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'We have a long way to go'

February 23, 2005 13:47 IST
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The writing on the wall is clear for the armed forces to read: there is no future in importing weapon systems from abroad, believes Admiral Arun Prakash.

"It is a trap," he said, "which creates a vicious circle of dependence on unreliable foreign sources and spiralling prices."

In an exclusive interview, the Chief of the Naval Staff shares his perceptions about the Indian Navy with Bharat Verma, Editor, Indian Defence Review.

With the global security environment now focused onĀ Asia-Pacific, the Indian Ocean region has become critically important to many major powers. How does the Indian Navy see its role in safeguarding India's security interests from traditional as well as non-traditional threats?

Containing, as it does, island nations, island chains, archipelagos, peninsular countries, as well as those with long coastlines, the destiny of much of the Asia-Pacific region is inextricably linked with the oceans. Several of the world's busiest straits and passages, in this region, control shipping traffic and thus assume strategic and economic importance.

Coastal and offshore resources, as well as maritime trade are the principal contributors to the economies of most countries in the region. Moreover, for most countries, security threats can only come over the seas, and thus the littoral has assumed great significance.

First Look: Indian Navy's new ship

Today Asia-Pacific contains almost 4 billion of the world's over 6 billion people and accounts for 60% of the world's GDP. By 2020, seven of the ten largest economies in the world will be in this region, making the 21st century truly the Asia-Pacific Century. While the region holds great economic promise, it also contains the potential for conflict in several areas, and has lately become prey to the scourge of terrorism.

For India, the Asia-Pacific region holds immense promise for political, economic and military cooperation, and the key role that maritime forces can play, makes the Indian Navy a key component of any national strategy towards this region.

As far as the actual role of the Indian Navy in the region is concerned, we feel that it can be the catalyst for peace, harmony and tranquillity, in the Indian Ocean Region, across the spectrum of conflict. This can be achieved through the imaginative use of the Navy in three classical roles.

The first is maritime diplomacy by which we engage other maritime nations and extend our hand of friendship and cooperation.

The second pertains to our robust presence in the region, which should contribute to stability;

and the third is a strong deterrent posture with the ability to firstly, prevent conflict, and then respond, should it become necessary.

The new security environment calls for military engagement with regional and extra-regional countries and India has entered into defence cooperation agreements with many of them in the last decade. Since the Navy will have to play the lead role in such interfaces, how do you see them developing and what sort of capabilities are needed for this proactive peacetime activity?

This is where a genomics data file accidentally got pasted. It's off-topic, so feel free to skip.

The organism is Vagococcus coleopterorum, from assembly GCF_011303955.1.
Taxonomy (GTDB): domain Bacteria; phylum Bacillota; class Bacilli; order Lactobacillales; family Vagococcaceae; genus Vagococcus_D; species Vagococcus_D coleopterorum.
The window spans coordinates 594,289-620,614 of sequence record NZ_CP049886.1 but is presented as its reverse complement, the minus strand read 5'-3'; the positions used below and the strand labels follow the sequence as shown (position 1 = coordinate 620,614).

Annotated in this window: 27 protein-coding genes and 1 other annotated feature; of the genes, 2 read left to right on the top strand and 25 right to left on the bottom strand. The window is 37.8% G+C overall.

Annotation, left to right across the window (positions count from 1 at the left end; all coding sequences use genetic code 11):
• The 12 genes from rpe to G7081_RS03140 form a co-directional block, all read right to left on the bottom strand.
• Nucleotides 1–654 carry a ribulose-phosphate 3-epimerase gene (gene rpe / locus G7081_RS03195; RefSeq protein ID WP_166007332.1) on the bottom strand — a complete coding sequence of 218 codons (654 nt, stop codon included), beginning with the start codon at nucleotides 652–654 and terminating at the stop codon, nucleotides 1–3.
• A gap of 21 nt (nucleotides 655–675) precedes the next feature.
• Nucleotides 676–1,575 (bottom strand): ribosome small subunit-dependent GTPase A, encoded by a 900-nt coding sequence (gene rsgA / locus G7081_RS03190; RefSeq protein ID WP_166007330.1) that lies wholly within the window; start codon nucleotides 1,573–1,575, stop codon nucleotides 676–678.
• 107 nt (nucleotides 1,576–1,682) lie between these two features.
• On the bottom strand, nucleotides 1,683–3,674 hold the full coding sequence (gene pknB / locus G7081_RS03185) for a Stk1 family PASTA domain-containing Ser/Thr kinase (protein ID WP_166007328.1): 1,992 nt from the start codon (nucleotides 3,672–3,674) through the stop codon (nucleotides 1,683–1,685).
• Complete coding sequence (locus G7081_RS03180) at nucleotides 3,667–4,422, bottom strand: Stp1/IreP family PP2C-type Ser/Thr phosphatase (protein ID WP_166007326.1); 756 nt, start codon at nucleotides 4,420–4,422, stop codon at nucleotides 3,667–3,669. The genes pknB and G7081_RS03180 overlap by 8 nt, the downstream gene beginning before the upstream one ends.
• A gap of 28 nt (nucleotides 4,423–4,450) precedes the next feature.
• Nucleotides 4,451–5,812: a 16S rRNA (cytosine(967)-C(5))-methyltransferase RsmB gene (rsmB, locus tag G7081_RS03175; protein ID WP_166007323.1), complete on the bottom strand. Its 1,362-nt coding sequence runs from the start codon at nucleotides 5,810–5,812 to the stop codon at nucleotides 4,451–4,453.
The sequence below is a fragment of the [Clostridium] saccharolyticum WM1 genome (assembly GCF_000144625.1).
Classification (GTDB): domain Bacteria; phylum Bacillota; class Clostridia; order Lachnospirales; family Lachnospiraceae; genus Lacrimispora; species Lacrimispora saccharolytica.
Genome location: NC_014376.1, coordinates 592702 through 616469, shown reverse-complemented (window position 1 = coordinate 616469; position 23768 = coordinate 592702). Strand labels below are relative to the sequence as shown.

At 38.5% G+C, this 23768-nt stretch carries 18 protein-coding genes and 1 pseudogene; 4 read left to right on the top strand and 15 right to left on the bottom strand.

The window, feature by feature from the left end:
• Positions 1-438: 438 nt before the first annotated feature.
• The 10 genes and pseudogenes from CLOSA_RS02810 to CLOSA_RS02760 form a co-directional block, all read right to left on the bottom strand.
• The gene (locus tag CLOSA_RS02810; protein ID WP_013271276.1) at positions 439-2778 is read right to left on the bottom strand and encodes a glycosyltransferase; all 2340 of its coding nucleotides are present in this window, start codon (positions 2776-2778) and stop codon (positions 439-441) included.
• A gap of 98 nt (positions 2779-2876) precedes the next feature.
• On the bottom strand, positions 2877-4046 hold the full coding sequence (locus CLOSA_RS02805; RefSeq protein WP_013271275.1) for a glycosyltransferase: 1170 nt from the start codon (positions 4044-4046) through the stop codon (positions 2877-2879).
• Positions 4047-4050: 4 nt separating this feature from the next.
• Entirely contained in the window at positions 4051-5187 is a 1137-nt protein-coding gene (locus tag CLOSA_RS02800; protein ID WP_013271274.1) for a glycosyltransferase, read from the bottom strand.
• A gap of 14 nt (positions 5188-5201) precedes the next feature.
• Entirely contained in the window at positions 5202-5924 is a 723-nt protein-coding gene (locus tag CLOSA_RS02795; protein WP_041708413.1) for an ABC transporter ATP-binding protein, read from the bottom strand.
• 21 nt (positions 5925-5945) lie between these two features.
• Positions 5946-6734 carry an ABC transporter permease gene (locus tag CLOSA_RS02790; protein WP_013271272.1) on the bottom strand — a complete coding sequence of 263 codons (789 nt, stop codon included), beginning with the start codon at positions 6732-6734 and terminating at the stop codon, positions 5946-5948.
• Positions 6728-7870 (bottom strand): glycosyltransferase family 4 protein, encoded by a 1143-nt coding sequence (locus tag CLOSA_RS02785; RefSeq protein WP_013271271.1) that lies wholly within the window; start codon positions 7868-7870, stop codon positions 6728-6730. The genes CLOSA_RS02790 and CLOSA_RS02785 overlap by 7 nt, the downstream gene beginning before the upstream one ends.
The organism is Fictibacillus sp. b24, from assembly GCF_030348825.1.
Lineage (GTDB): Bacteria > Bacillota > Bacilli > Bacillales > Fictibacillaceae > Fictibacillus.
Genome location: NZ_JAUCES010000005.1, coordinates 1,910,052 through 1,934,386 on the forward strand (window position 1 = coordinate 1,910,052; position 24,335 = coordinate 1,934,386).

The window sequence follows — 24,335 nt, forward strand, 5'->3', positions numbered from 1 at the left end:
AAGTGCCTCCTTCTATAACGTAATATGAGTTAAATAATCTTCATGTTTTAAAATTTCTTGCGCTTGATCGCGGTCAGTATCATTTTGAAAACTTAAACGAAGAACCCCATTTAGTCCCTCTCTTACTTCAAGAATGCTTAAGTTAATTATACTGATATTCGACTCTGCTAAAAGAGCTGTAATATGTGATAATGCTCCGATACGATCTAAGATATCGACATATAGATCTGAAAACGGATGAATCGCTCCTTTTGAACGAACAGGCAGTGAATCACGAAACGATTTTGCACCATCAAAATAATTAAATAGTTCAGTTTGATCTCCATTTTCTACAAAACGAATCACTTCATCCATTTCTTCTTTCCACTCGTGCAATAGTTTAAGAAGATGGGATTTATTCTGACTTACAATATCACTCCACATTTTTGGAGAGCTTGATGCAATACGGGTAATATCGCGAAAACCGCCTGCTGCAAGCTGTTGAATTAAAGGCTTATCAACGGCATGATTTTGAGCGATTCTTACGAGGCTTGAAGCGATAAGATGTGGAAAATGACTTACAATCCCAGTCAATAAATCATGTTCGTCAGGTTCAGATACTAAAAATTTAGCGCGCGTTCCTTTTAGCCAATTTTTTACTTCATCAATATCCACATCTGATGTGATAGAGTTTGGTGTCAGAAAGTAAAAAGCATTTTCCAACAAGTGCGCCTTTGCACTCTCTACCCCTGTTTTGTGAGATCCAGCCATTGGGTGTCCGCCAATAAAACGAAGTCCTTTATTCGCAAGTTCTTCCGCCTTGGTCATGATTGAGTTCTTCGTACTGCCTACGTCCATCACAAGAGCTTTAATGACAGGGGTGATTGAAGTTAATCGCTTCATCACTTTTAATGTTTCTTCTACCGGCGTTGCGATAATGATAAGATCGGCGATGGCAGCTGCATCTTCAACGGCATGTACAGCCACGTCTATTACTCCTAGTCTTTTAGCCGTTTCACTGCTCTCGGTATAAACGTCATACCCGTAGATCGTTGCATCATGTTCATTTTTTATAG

India's growing international stature gives it strategic relevance in the area ranging from the Persian Gulf to the Strait of Malacca. The period after the end of the Cold War has seen a more coordinated use of the Indian Navy in conformity with some of our foreign policy objectives -- our evolving relationship with the US, France and the UK, as well as the 'Look East' policy are examples that spring to mind.

The initiation of bilateral and multilateral exercises, most notably the Malabar Exercises with the US Navy, the Varuna series with France, and the Milan gatherings in Port Blair were not merely military interactions but also contained a certain political message.

'Navy will be leaner force with more punch'

In the post 9/11 period, the stabilising role of the Indian Navy in the Indian Ocean Region has been acknowledged and recognised by all major and minor navies in the region. As already stated, we have also recognised the value of cooperative security and have consequently held over 24 joint exercises with foreign navies in the past two years. Defence agreements or MoUs with several countries like Indonesia, Singapore, Malaysia and Vietnam have also been concluded and some more are in the pipeline.

In my opinion, our Navy's international maritime cooperation initiatives should be tailored to the needs of the individual country and its strategic alignments, as also the capability of its navy.

Gorshkov to cost $1.68 billion

For example, a major navy like the US Navy may seek cooperation only in coalition or alliance building missions. Smaller navies, which constitute the bulk in Asia-Pacific, on the other hand, need assistance in a greater variety of missions, and they are actively seeking our cooperation in fields such as training, joint exercises, surveillance, etc. I see this as a tremendous growth area, which will need sustained efforts and a synergy between the MEA (ministry of external affairs)and MoD (defence ministry), in the coming years.

We have also been laggards in rendering material assistance, which is often sought by our maritime neighbours, and which has great potential for not only defence export promotion, but also for building strategic bonds.

The growing dimension of maritime interests in India's security concern requires credible sea power in the northern Indian Ocean at the very least and even beyond.

Courtesy: Indian Defence Review

Don't forget to catch the next part of Admiral Arun Prakash's interview!

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